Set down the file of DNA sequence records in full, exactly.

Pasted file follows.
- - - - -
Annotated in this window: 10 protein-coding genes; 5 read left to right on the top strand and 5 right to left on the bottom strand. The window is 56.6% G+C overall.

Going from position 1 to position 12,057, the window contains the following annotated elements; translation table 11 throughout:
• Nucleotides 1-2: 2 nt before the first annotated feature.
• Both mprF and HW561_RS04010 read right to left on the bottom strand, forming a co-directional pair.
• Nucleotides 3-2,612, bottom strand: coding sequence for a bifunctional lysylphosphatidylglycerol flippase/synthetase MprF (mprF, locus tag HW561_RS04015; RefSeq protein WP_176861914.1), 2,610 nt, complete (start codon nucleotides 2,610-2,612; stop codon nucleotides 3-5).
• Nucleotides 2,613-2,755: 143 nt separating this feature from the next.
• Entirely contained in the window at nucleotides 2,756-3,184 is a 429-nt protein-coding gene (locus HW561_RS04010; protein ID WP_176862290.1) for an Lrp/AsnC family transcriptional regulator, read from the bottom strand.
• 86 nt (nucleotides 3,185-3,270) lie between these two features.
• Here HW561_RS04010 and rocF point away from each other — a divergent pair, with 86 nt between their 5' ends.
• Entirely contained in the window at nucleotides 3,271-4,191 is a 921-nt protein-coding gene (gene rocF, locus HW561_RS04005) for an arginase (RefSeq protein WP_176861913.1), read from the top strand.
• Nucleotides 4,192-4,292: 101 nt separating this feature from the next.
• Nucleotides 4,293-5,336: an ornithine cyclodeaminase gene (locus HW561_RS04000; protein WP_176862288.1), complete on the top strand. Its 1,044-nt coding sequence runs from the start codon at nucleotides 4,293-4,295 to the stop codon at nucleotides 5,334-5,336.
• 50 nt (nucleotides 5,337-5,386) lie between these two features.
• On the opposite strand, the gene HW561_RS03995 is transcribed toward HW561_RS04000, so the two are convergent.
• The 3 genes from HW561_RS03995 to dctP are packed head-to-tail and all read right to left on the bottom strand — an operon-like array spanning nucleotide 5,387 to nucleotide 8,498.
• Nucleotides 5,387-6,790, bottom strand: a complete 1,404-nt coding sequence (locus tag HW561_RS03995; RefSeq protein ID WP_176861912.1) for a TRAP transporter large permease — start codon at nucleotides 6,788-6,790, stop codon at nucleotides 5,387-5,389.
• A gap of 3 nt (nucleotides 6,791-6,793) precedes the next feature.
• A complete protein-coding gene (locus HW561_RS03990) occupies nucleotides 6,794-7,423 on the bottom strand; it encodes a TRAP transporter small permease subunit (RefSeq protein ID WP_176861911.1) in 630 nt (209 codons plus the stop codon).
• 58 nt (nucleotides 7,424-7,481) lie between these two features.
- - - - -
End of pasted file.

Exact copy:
Annotated in this window: 10 protein-coding genes; 5 read left to right on the top strand and 5 right to left on the bottom strand. The window is 56.6% G+C overall.

Going from position 1 to position 12,057, the window contains the following annotated elements; translation table 11 throughout:
• Nucleotides 1-2: 2 nt before the first annotated feature.
• Both mprF and HW561_RS04010 read right to left on the bottom strand, forming a co-directional pair.
• Nucleotides 3-2,612, bottom strand: coding sequence for a bifunctional lysylphosphatidylglycerol flippase/synthetase MprF (mprF, locus tag HW561_RS04015; RefSeq protein WP_176861914.1), 2,610 nt, complete (start codon nucleotides 2,610-2,612; stop codon nucleotides 3-5).
• Nucleotides 2,613-2,755: 143 nt separating this feature from the next.
• Entirely contained in the window at nucleotides 2,756-3,184 is a 429-nt protein-coding gene (locus HW561_RS04010; protein ID WP_176862290.1) for an Lrp/AsnC family transcriptional regulator, read from the bottom strand.
• 86 nt (nucleotides 3,185-3,270) lie between these two features.
• Here HW561_RS04010 and rocF point away from each other — a divergent pair, with 86 nt between their 5' ends.
• Entirely contained in the window at nucleotides 3,271-4,191 is a 921-nt protein-coding gene (gene rocF, locus HW561_RS04005) for an arginase (RefSeq protein WP_176861913.1), read from the top strand.
• Nucleotides 4,192-4,292: 101 nt separating this feature from the next.
• Nucleotides 4,293-5,336: an ornithine cyclodeaminase gene (locus HW561_RS04000; protein WP_176862288.1), complete on the top strand. Its 1,044-nt coding sequence runs from the start codon at nucleotides 4,293-4,295 to the stop codon at nucleotides 5,334-5,336.
• 50 nt (nucleotides 5,337-5,386) lie between these two features.
• On the opposite strand, the gene HW561_RS03995 is transcribed toward HW561_RS04000, so the two are convergent.
• The 3 genes from HW561_RS03995 to dctP are packed head-to-tail and all read right to left on the bottom strand — an operon-like array spanning nucleotide 5,387 to nucleotide 8,498.
• Nucleotides 5,387-6,790, bottom strand: a complete 1,404-nt coding sequence (locus tag HW561_RS03995; RefSeq protein ID WP_176861912.1) for a TRAP transporter large permease — start codon at nucleotides 6,788-6,790, stop codon at nucleotides 5,387-5,389.
• A gap of 3 nt (nucleotides 6,791-6,793) precedes the next feature.
• A complete protein-coding gene (locus HW561_RS03990) occupies nucleotides 6,794-7,423 on the bottom strand; it encodes a TRAP transporter small permease subunit (RefSeq protein ID WP_176861911.1) in 630 nt (209 codons plus the stop codon).
• 58 nt (nucleotides 7,424-7,481) lie between these two features.